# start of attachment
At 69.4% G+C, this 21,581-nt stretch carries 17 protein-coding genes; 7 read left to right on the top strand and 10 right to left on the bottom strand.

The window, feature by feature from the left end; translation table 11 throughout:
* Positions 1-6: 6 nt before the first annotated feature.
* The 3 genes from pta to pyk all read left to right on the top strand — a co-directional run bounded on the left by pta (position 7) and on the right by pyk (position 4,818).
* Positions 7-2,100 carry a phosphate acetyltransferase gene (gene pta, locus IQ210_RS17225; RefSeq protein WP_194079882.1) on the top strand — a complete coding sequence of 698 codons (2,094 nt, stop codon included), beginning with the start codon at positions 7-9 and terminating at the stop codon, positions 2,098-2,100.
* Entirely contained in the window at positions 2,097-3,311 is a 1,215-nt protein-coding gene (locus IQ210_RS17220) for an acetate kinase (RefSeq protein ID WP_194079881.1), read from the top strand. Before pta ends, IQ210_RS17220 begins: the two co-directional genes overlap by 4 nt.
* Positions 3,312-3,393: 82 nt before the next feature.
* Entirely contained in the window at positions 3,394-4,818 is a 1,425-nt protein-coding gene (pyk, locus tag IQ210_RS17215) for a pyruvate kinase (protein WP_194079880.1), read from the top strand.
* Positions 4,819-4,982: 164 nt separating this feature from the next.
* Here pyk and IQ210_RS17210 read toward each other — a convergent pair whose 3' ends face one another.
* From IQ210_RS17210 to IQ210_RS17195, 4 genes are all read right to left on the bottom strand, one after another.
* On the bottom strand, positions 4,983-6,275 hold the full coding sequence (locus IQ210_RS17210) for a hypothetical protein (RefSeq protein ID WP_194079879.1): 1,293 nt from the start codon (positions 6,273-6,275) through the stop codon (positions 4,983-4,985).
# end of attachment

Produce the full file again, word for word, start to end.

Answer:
At 69.4% G+C, this 21,581-nt stretch carries 17 protein-coding genes; 7 read left to right on the top strand and 10 right to left on the bottom strand.

The window, feature by feature from the left end; translation table 11 throughout:
* Positions 1-6: 6 nt before the first annotated feature.
* The 3 genes from pta to pyk all read left to right on the top strand — a co-directional run bounded on the left by pta (position 7) and on the right by pyk (position 4,818).
* Positions 7-2,100 carry a phosphate acetyltransferase gene (gene pta, locus IQ210_RS17225; RefSeq protein WP_194079882.1) on the top strand — a complete coding sequence of 698 codons (2,094 nt, stop codon included), beginning with the start codon at positions 7-9 and terminating at the stop codon, positions 2,098-2,100.
* Entirely contained in the window at positions 2,097-3,311 is a 1,215-nt protein-coding gene (locus IQ210_RS17220) for an acetate kinase (RefSeq protein ID WP_194079881.1), read from the top strand. Before pta ends, IQ210_RS17220 begins: the two co-directional genes overlap by 4 nt.
* Positions 3,312-3,393: 82 nt before the next feature.
* Entirely contained in the window at positions 3,394-4,818 is a 1,425-nt protein-coding gene (pyk, locus tag IQ210_RS17215) for a pyruvate kinase (protein WP_194079880.1), read from the top strand.
* Positions 4,819-4,982: 164 nt separating this feature from the next.
* Here pyk and IQ210_RS17210 read toward each other — a convergent pair whose 3' ends face one another.
* From IQ210_RS17210 to IQ210_RS17195, 4 genes are all read right to left on the bottom strand, one after another.
* On the bottom strand, positions 4,983-6,275 hold the full coding sequence (locus IQ210_RS17210) for a hypothetical protein (RefSeq protein ID WP_194079879.1): 1,293 nt from the start codon (positions 6,273-6,275) through the stop codon (positions 4,983-4,985).